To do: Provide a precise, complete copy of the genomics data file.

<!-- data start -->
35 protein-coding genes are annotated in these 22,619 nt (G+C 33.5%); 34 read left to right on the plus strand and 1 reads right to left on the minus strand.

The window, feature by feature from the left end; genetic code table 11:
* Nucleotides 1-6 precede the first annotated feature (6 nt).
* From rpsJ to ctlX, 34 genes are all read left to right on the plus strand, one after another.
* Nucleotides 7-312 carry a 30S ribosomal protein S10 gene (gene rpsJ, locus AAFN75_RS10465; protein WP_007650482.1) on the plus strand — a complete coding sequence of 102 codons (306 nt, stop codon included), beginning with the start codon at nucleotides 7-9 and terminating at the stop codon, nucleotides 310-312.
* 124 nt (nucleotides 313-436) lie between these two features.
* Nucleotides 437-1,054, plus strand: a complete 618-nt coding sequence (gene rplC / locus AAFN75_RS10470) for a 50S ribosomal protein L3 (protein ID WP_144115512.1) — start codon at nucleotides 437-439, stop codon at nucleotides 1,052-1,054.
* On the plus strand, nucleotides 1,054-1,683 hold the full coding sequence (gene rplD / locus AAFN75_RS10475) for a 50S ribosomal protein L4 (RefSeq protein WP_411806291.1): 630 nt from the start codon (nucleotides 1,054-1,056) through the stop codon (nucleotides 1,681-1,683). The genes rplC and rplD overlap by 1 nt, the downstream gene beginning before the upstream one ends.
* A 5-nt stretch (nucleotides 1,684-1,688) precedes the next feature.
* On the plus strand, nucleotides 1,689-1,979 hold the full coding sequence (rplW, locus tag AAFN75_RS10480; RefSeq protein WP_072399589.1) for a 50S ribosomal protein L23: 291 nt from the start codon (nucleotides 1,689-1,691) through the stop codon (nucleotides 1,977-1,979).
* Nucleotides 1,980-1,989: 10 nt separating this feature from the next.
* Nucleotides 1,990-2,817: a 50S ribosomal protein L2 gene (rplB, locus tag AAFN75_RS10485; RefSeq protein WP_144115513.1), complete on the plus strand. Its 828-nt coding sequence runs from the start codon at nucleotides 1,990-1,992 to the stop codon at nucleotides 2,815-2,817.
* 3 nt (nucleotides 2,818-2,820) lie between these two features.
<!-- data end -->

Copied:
35 protein-coding genes are annotated in these 22,619 nt (G+C 33.5%); 34 read left to right on the plus strand and 1 reads right to left on the minus strand.

The window, feature by feature from the left end; genetic code table 11:
* Nucleotides 1-6 precede the first annotated feature (6 nt).
* From rpsJ to ctlX, 34 genes are all read left to right on the plus strand, one after another.
* Nucleotides 7-312 carry a 30S ribosomal protein S10 gene (gene rpsJ, locus AAFN75_RS10465; protein WP_007650482.1) on the plus strand — a complete coding sequence of 102 codons (306 nt, stop codon included), beginning with the start codon at nucleotides 7-9 and terminating at the stop codon, nucleotides 310-312.
* 124 nt (nucleotides 313-436) lie between these two features.
* Nucleotides 437-1,054, plus strand: a complete 618-nt coding sequence (gene rplC / locus AAFN75_RS10470) for a 50S ribosomal protein L3 (protein ID WP_144115512.1) — start codon at nucleotides 437-439, stop codon at nucleotides 1,052-1,054.
* On the plus strand, nucleotides 1,054-1,683 hold the full coding sequence (gene rplD / locus AAFN75_RS10475) for a 50S ribosomal protein L4 (RefSeq protein WP_411806291.1): 630 nt from the start codon (nucleotides 1,054-1,056) through the stop codon (nucleotides 1,681-1,683). The genes rplC and rplD overlap by 1 nt, the downstream gene beginning before the upstream one ends.
* A 5-nt stretch (nucleotides 1,684-1,688) precedes the next feature.
* On the plus strand, nucleotides 1,689-1,979 hold the full coding sequence (rplW, locus tag AAFN75_RS10480; RefSeq protein WP_072399589.1) for a 50S ribosomal protein L23: 291 nt from the start codon (nucleotides 1,689-1,691) through the stop codon (nucleotides 1,977-1,979).
* Nucleotides 1,980-1,989: 10 nt separating this feature from the next.
* Nucleotides 1,990-2,817: a 50S ribosomal protein L2 gene (rplB, locus tag AAFN75_RS10485; RefSeq protein WP_144115513.1), complete on the plus strand. Its 828-nt coding sequence runs from the start codon at nucleotides 1,990-1,992 to the stop codon at nucleotides 2,815-2,817.
* 3 nt (nucleotides 2,818-2,820) lie between these two features.